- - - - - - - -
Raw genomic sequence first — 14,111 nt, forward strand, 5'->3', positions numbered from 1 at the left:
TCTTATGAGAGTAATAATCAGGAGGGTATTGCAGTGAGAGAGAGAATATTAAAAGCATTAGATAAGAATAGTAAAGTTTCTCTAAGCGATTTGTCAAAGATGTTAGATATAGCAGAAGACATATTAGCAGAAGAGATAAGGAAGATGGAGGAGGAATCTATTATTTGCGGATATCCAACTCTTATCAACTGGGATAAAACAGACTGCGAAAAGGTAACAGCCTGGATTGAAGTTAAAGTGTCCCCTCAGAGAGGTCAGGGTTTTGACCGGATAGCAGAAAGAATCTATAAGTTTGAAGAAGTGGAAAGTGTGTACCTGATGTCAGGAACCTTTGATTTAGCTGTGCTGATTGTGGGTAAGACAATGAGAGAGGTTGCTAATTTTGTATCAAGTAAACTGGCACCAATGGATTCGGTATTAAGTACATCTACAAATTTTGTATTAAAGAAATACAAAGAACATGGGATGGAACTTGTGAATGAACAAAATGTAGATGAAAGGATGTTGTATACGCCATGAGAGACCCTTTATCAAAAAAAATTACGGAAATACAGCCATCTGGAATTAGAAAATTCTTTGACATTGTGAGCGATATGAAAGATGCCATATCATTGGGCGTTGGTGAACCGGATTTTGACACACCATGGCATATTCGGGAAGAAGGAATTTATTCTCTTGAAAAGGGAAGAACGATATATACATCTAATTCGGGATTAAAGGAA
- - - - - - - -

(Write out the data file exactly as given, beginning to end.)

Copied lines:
Raw genomic sequence first — 14,111 nt, forward strand, 5'->3', positions numbered from 1 at the left:
TCTTATGAGAGTAATAATCAGGAGGGTATTGCAGTGAGAGAGAGAATATTAAAAGCATTAGATAAGAATAGTAAAGTTTCTCTAAGCGATTTGTCAAAGATGTTAGATATAGCAGAAGACATATTAGCAGAAGAGATAAGGAAGATGGAGGAGGAATCTATTATTTGCGGATATCCAACTCTTATCAACTGGGATAAAACAGACTGCGAAAAGGTAACAGCCTGGATTGAAGTTAAAGTGTCCCCTCAGAGAGGTCAGGGTTTTGACCGGATAGCAGAAAGAATCTATAAGTTTGAAGAAGTGGAAAGTGTGTACCTGATGTCAGGAACCTTTGATTTAGCTGTGCTGATTGTGGGTAAGACAATGAGAGAGGTTGCTAATTTTGTATCAAGTAAACTGGCACCAATGGATTCGGTATTAAGTACATCTACAAATTTTGTATTAAAGAAATACAAAGAACATGGGATGGAACTTGTGAATGAACAAAATGTAGATGAAAGGATGTTGTATACGCCATGAGAGACCCTTTATCAAAAAAAATTACGGAAATACAGCCATCTGGAATTAGAAAATTCTTTGACATTGTGAGCGATATGAAAGATGCCATATCATTGGGCGTTGGTGAACCGGATTTTGACACACCATGGCATATTCGGGAAGAAGGAATTTATTCTCTTGAAAAGGGAAGAACGATATATACATCTAATTCGGGATTAAAGGAA